In conclusion, our data validated the use of open ADAMTS13 as a biomarker in the diagnosis of iTTP in the Japanese iTTP cohort and confirmed the value of immunprofiling of anti-ADAMTS13 autoantibodies to further develop targeted therapies in iTTP. Additional studies in other ethnic cohorts will further expand our knowledge on ADAMTS13 conformation and immunoprofiles.
The authors would like to thank all physicians for sending the data and samples of the Japanese patients with iTTP.
This study is financially supported by postdoctoral mandate internal funds (PDM, 20/094) from KU Leuven, Belgium, Overseas Research Fellowships from the Japan Society for the Promotion of Science (JSPS, 202260342), Japan, research grants from the Ministry of Health, Labour and Welfare of Japan (20FC1024), Japan, a grant from the Answering T.T.P. (Thrombotic Thrombocytopenic Purpura) Foundation, Canada, and the Fonds voor Wetenschappelijk Onderzoek grant G090120N, Belgium.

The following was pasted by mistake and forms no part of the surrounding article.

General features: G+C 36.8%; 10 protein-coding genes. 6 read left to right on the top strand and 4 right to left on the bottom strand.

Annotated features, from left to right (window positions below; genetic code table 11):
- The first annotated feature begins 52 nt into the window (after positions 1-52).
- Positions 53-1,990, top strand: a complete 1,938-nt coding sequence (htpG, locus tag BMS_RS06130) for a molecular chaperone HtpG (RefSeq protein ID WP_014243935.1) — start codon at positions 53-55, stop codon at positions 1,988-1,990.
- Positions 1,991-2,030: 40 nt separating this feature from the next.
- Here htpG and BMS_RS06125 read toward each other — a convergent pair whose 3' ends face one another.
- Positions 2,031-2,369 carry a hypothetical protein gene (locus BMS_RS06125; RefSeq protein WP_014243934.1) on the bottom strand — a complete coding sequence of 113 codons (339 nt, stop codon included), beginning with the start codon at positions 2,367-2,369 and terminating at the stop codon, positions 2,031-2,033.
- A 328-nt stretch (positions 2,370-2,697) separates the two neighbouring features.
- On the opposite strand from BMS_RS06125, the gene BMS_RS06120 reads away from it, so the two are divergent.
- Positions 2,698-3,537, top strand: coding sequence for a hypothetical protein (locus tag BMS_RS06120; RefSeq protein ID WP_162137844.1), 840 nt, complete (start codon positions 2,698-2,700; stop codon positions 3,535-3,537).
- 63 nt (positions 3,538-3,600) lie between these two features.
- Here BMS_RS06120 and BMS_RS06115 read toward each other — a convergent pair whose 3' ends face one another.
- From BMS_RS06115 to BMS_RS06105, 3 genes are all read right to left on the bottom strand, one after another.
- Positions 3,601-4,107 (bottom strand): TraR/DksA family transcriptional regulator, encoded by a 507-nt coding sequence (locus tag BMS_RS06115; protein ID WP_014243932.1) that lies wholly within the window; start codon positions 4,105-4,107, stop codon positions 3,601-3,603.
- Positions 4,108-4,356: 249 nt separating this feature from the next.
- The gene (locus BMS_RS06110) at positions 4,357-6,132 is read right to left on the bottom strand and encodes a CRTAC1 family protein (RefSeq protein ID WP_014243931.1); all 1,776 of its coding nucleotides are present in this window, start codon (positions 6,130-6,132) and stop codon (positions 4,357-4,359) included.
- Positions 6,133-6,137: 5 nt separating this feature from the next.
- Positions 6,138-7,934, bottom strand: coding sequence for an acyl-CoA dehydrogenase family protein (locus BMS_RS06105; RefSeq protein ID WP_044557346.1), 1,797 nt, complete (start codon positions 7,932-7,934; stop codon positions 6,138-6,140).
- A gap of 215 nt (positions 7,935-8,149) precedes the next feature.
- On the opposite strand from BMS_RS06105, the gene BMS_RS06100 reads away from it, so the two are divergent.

Contribution: K.S. designed experiments, collected patients’ clinical data, performed ELISA assays, performed the statistical analysis, and wrote the manuscript; M.M. provided advice about the study design and wrote the manuscript; L.D.W. and C.D. analyzed the result of ELISA assays; E.H. and M.K. collected patients’ clinical information; C.T. and S.F.D.M. interpreted data and provided useful discussions; K.V. designed experiments, interpreted data, wrote the manuscript, and provided funding; and all authors critically reviewed the manuscript.
Conflict-of-interest disclosure: M.M. is a member of the advisory board of Takeda Yakuhin and Sanofi. He is also an inventor of the ADAMTS13 activity ELISA. K.V. is a member of the advisory board of Takeda. The remaining authors declare no competing financial interests.
Correspondence: Karen Vanhoorelbeke, Laboratory for Thrombosis Research, IRF Life Sciences, KU Leuven Campus Kulak Kortrijk, Etienne Sabbelaan 53, 8500 Kortrijk, Belgium; e-mail: firstname.lastname@example.org.
Data are available on request from the corresponding author, Karen Vanhoorelbeke (email@example.com).
The full-text version of this article contains a data supplement.